And here is Jamie the farmer making the fence at last back in March.    
This is just an interim photos as the grass grew in early spring. 

But here it is now. Beautiful! 








Grousing with the Family 

I usually keep Facebook for observations on family life, anecdotes of personal disasters and tales of losing my wallet/keys/phone. It isn’t somewhere I usually post political comment, keeping that for Twitter. Last week, however, the publication of the report on 131 satellite tracked golden eagles showing that a third of them had gone missing in suspicious circumstances drove me to Facebook. It wasn’t long before the extended family had picked up on it. “Something to discuss at the family gathering on Saturday?” posted a cantankerous relative, highlighting it to a cousin who works in the driven grouse business.  

He was probably hoping for a repeat of a discussion at a similar event, five years previously, when, sat at a trestle table in a large marquee, he had watched while the cousin and I had an animated argument pitting conservation against driven grouse moors.


We nearly missed the opportunity to revisit that discussion, when, just before setting out, I realised the family railcard had expired and renewing it seemed to be beyond the capacity of the ticket office. After a lot of faff and an aborted attempt, it became clear that wouldn’t happen. Following a moment of horror when we found they couldn’t sell us tickets to England either, and some very quick thinking we managed to buy tickets to Carlisle and scurried to the train like shrews on amphetamine.  


The journey to Derbyshire seemed even longer than usual given that I had spent much of the week up in Speyside for work. Grouse were on the menu there too in the form of discussions about Capercaillie conservation. There was anxiety that the heavy rain that welcomed our visit would affect the young chicks, which are prone to waterlogging for a couple of weeks after hatching.


At our destination, with children swarming all over a small playpark, I fell into conversation with my cousin, not over our differences, but over our mutual concerns for baby grouse. He was concerned that the wet weather would be doing the red grouse chicks no good either. We shared tales of early mornings watching black grouse leks and it turned out that he could do a very plausible impression of the bubbling sound of a lekking black grouse and that both our hearts are lifted by the sounds of displaying waders. 


We talked about my experiences earlier that week in Speyside where I had been fortunate enough to visit Glen Feshie estate, where deer numbers had been reduced to a level that was allowing the natural regeneration of the pine forests, and trees were advancing in all directions, and wildlife with them. How could grouse estates create a more realistic experience of nature on their moorlands, I asked. Perhaps there would be fewer grouse but there could be more of other wildlife for people to enjoy. But before we could explore this further, as it is so often in circumstances where children outnumber adults, something vitally important interrupted the conversation. 

There really was so much more to talk about. Perhaps we will just need to pick it up again on Facebook.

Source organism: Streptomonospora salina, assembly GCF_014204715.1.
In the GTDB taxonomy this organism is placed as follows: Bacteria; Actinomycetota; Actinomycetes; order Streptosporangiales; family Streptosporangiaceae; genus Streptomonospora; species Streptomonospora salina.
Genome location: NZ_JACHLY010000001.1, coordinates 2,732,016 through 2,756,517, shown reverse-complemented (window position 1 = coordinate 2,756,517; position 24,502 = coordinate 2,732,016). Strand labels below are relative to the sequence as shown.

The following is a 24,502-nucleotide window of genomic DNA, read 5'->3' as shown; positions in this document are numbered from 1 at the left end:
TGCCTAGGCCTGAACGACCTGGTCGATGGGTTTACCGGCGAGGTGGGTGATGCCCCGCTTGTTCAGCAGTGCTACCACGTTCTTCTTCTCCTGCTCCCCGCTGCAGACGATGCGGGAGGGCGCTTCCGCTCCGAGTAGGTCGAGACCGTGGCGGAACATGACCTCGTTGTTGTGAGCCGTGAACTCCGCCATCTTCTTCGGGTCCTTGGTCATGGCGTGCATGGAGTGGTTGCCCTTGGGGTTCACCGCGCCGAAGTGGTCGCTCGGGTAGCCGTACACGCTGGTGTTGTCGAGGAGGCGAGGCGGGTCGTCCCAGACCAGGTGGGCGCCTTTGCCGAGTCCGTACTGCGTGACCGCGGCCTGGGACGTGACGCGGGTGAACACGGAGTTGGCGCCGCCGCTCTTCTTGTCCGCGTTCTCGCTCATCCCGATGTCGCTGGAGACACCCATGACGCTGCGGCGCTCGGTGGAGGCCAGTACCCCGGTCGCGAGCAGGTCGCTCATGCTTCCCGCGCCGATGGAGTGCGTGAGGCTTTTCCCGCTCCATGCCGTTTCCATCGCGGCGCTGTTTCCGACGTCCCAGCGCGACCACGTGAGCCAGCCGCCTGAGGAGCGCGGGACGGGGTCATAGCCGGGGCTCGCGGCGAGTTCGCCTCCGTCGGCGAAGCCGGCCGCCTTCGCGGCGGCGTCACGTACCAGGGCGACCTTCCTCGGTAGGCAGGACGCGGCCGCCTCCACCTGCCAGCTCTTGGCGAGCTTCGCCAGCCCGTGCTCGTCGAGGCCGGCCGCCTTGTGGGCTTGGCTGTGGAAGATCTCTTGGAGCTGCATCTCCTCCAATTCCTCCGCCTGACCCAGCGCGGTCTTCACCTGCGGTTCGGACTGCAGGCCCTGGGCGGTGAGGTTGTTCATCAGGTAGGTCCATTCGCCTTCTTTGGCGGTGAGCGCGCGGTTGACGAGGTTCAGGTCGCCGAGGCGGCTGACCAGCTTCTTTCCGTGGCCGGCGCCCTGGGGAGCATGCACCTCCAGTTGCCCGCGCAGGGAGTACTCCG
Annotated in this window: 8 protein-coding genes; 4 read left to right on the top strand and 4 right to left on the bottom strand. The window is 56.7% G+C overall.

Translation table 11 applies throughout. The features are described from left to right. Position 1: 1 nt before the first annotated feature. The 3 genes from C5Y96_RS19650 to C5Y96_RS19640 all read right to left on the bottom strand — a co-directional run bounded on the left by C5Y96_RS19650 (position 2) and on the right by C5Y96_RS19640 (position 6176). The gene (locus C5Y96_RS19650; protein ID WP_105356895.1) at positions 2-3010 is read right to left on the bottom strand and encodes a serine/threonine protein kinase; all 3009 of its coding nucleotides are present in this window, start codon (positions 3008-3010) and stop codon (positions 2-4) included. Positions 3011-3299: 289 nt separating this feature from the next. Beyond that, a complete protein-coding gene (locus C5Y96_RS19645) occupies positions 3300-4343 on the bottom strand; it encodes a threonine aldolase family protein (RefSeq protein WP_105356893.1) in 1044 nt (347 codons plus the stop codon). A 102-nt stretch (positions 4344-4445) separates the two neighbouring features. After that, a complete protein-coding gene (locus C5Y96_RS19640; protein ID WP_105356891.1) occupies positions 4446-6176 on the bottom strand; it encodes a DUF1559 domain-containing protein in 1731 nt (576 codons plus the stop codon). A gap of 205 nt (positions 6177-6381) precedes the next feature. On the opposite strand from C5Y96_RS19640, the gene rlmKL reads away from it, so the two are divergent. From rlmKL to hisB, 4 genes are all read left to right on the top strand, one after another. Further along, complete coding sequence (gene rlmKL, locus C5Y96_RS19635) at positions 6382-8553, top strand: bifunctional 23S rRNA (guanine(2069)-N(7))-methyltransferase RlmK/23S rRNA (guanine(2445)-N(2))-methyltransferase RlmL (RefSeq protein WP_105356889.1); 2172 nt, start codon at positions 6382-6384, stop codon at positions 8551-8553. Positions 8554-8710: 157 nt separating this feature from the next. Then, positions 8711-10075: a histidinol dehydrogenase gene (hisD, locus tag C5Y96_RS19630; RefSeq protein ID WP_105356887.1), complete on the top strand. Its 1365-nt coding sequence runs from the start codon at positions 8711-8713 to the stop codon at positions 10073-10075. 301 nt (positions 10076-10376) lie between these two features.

Letter to Sainsbury’s CEO 

This evening I read that Sainsbury’s  supermarket are moving towards creating their own standards and away from the Fairtrade mark. The pilot is with tea and the Fairtrade Association is concerns that it waters down the  principles of Fairtrade, especially in community empowerment where, instead of communities receiving the Fairtrafe premium direct to decide how to spend it, the premium will be retained by Sainsbury’s foundation and spent by them on projects.

There is a petition to sign here.
But from my own personal experience. There is nothing that gets things done more effectively than a barrage of emails and letters to senior figures. So I have written emails to the CEO Mike.coupe@sainsburys.co.uk  and the Chair david.tyler@sainsburys.co.uk.

Here is the letter and below the response from the CEO and my reply to him.

25 June 2017

Dear Mr Coupe
I am a very long-time and loyal customer of Sainbury’s supermarket. Although I try to shop in local shops as much as I can I have been going to the XXXX, Glasgow store for my supermarket shopping since I moved to the area as a student 17 years ago. I like that Sainbury’s was one of the first supermarkets to stock Fairtrade and I always choose Fairtrade tea, coffee, bananas, sugar and other items like Fairtrade wine from time to time, also buying it from our church Fairtrade stall.
As someone with an interest in how we, as consumers, can have the most positive effect on the world- through trade with developing nations and also minimizing impacts on the environment – I am aware of the huge positive effect that Fairtrade has had on the livelihoods of small farmers and communities in the developing world. I don’t think it is exaggerating to say that I was absolutely horrified to read that Sainsbury’s will be abandoning the Fairtrade mark for your own standards. This decision betrays both an organisation that has steadfastly for decades worked to better the livelihoods of those creating products for consumption in the global north, and the farmers and cooperatives themselves.